# Consider an American call option. Does its value increase or decrease with time to expiration?…

- Consider an American call option. Does its value increase or decrease with time to expiration? Why?
- Consider a European call option on a stock that does not pay dividends. Assume a Black-Schole-Merton (BSM) framework. Is
*theta*for an at-the-money call positive or negative? Why?

Problem 2

Suppose S follows geometric Brownian motion – with dynamics:

Use Ito’s lemma to determine the dynamics of the processes G below. In each case, express the coefficients of *dt *and *dz* in terms of G rather than S.

- G =
- G =

Problem 3

Assume a BSM framework with underlying process S_{t}. Again,

Consider a derivative with payoff function:

?(S_{T}) = (S_{T})^{1/2} – K

If the initial value of the underlying is s_{o}, what is the initial value of the derivative? Show all work.

Problem 4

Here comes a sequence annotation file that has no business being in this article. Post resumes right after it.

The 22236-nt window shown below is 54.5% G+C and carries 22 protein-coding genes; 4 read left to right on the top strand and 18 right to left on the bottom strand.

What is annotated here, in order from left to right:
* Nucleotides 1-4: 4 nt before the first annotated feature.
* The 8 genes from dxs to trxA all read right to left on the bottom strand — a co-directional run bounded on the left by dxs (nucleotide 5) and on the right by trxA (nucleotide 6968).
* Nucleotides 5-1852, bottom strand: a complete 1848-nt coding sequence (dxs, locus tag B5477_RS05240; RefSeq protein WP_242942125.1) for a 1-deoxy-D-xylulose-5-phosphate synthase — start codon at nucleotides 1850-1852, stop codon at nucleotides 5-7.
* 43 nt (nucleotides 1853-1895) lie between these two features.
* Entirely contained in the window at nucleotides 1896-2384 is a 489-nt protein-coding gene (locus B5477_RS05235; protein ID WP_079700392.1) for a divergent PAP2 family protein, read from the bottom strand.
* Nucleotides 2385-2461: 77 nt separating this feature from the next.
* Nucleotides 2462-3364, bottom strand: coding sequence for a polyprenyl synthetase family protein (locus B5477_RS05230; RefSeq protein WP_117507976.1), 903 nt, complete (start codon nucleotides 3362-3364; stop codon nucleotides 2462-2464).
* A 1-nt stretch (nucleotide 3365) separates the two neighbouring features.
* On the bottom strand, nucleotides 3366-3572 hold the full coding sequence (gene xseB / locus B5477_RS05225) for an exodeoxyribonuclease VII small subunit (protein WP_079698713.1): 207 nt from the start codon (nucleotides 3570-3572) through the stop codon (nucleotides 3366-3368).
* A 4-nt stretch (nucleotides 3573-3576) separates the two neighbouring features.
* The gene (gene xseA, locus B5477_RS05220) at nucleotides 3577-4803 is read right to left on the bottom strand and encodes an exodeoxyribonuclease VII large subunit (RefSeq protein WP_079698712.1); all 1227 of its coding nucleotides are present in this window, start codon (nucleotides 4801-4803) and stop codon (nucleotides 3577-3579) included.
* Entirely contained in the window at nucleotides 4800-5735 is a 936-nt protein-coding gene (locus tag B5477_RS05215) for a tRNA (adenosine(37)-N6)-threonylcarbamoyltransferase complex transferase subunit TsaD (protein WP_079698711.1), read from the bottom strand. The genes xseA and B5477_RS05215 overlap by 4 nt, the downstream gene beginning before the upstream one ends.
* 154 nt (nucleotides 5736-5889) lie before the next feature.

- According to BSM partial differential equation (PDE), what is the relationship between theta, delta, and gamma of a portfolio ?? (Give the formula)
- According to the BSM PDE, what is theta for a portfolio that is both delta-neutral and gamma-neutral? (Give the formula)
- Specify the portfolio ? (that is, give its positions) that is used to derive the BSM PDE, for a general derivative with value
*f.* - Consider a European call option on a stock that does not pay dividends. Recall that the delta of such a call equals N[d
_{1}], and gamma equals . For the portfolio ? in part (c) above, but with f = c for the call option, what is the formula for gamma? - For delta hedging, what are the risks in the situation where the gamma of a portfolio is highly negative and the delta is zero?

Problem 5

Suppose that you have a portfolio ? with ?_{?} = 2 and G_{?} = 3. You want to make this portfolio both delta-neutral and gamma-neutral. There are two derivatives in the marketplace, F and G, with ?_{F }= -1, G_{F} = 2, ?_{G} = 5, and G_{G} = -2.

- Determine the appropriate hedge using the two derivatives (and not the underlying). Indicate the amount of each derivative, and specify whether the positions are long or short.
- Now instead, consider taking a position in the underlying. Determine an appropriate hedge that uses the underlying along with only one derivative (you choose).

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